I get this one a lot.

Alike many nutrition questions, not to sound cliche… but it really depends.

First off, we gotta get some more context. What are your goals? Are you trying to lose weight, add muscle or increase your sport performance?

Here are a few quick tips for each of these cases:

Losing Weight

Well, timing is important otherwise you start to devour everything in sight when you finally do eat. You may have been there before. Smaller more frequent meals are commonly taught, but I generally coach the “eat when you’re hungry” approach. The biggest keys are to eat slowly (20-30 minutes) and away from distractions (no TV, texting, Facebook etc…) and only until you’re 80% full. That way your body hits satiety (AKA the feeling of fullness). If you eat too fast, your body doesn’t have time to trigger the “stop eating” button and you’ll tend to overeat.

Gaining Muscle

Eat. Eat often, and when you’re not hungry eat a sandwich. Seriously, timing of large meals is critical when you want to add muscle to your frame. Eating large amounts of food quickly is the takeaway here. Quality protein is most important. Whether you’re vegan, vegetarian or eating animal protein (which are scientifically proven to be more complete) you must ensure all essential amino acids are being taken into account to maximize the growth of muscle fibres.

Sport Performance

When you’re a performance athlete and need to consider nutrients and calories and performing well, you need to ensure you’re getting the appropriate number of nutrients in your body before every lift. Many meals throughout out the day is the gold standard, while pre and post training nutrition plays a huge role in your success too. Eat good whole food and sleep well to ensure you’re body is ready for the next competition.

Hope this helps get the ball rolling for you. Be sure to reach out if you need some answers! Ciao!

M

xo

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Here’s an interesting topic – Athletic Performance for the working musician.

Hmm. What a paradox.

I for one have been successful in both fields. Competing at a high level all my life in hockey, transferring those skills most recently to the longer blade of long track speed skating. All the while, I have been a professional, gigging and session musician. So what have I discovered in both realities?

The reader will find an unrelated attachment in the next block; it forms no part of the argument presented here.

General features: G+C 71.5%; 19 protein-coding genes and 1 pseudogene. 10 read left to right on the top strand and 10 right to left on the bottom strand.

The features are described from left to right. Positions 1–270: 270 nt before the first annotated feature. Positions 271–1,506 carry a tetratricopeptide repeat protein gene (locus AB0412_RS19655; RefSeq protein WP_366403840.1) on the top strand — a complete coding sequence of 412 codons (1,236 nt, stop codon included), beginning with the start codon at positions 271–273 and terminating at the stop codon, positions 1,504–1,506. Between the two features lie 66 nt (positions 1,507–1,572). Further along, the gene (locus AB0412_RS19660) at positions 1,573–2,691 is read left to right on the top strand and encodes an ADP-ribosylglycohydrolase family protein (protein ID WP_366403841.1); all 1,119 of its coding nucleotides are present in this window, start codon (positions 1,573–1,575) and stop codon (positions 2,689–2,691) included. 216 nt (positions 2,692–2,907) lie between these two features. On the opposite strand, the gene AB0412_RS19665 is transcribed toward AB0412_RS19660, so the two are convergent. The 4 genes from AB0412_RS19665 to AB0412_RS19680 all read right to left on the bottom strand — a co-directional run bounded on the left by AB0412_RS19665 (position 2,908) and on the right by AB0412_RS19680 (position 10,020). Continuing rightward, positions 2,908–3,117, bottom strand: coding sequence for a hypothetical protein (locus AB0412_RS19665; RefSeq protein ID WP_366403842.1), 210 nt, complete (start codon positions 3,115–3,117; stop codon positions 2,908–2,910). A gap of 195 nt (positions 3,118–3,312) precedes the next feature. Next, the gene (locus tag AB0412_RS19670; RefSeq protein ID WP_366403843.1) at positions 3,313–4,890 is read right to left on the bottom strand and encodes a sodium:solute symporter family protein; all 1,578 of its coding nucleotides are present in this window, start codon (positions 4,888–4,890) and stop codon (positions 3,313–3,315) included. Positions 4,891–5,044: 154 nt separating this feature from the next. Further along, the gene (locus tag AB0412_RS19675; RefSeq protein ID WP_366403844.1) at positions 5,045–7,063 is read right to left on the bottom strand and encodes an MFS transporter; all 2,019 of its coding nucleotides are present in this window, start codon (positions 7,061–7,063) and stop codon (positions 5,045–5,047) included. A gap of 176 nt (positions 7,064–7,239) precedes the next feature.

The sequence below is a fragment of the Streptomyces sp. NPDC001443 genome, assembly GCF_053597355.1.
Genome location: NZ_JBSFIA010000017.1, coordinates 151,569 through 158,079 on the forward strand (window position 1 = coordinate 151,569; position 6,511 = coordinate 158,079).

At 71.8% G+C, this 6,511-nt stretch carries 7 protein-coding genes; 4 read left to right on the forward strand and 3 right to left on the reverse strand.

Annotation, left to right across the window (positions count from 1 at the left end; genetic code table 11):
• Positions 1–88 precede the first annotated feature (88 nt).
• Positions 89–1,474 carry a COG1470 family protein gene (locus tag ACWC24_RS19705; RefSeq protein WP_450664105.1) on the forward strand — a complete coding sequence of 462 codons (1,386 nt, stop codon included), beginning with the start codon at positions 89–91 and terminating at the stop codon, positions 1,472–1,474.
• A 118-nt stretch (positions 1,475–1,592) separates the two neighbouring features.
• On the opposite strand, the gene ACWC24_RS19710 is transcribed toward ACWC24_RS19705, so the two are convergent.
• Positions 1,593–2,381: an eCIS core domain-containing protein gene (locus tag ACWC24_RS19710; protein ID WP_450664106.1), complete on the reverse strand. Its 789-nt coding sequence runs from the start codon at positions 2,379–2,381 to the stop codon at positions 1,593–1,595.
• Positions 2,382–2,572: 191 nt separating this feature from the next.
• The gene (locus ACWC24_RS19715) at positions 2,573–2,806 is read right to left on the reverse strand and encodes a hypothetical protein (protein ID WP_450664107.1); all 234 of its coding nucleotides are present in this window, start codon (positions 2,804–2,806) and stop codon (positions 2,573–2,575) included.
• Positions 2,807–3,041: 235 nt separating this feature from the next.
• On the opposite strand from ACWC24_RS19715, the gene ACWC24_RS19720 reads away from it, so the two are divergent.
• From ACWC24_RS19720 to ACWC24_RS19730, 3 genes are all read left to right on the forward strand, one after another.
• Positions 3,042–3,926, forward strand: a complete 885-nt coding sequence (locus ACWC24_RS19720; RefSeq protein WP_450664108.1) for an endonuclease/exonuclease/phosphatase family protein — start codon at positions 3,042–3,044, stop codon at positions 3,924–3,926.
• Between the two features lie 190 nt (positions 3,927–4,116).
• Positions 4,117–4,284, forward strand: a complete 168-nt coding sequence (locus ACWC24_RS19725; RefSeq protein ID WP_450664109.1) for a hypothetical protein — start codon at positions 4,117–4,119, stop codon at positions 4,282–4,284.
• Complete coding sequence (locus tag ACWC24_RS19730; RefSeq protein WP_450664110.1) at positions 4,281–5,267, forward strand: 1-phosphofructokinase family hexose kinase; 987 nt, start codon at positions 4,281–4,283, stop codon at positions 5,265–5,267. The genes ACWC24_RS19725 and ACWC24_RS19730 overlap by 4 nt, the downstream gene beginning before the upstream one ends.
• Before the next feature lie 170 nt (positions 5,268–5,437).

Well for one, athletic performance is definitely advantageous for the working musician. I’m going to go into it a bit more in-depth and explain my thoughts on how movement, nutrition, and mindset of both athletes and musicians are very closely related.

 

Movement – The Maintenance Package for Your Body

Alright. Everyone knows exercise is great for them. But we all seem to have not enough time, not enough knowledge and not enough motivation to do anything about it. Athletes – well… they live, eat, breathe exercise. That’s their job, generally speaking. At my height of competitive skating I was training over 28 hours/ week. Not including stretching and recovery days…. that was just ice, dry-land conditioning, cycling/running and gym time. Craziness, right? Right.

As for musicians, well… same thing could be said. We perform for up to 3 hours in front of crowds. Not taking into account the load in, set up and tear down of our gear (until you’re able to hire teams of roadies to help with that part, anyways) this can be a very strenuous position. Over the course of a tour, where you could be working 5 out of 7 nights like this, battling stairwells, poor lighting and dusty work conditions… how do you think your body will hold up? The exercise programs I have designed to help prevent or in some cases correct physical limitations that inhibit our playing careers (tendonosis, carpal tunnel, lower back pain – just to name a few issues…) Exercise is the foundation to help you manage the physical brutality you will expose yourself to on the road as a working musician… if that is your endgame anyways. Even if you just want to sit and play guitar, without proper warmup, stretching and management of stress relating to overuse activity, you will not be able to maximize your performance. So lets start talking about how you can prevent further physical harm and start getting into a healthier physical form.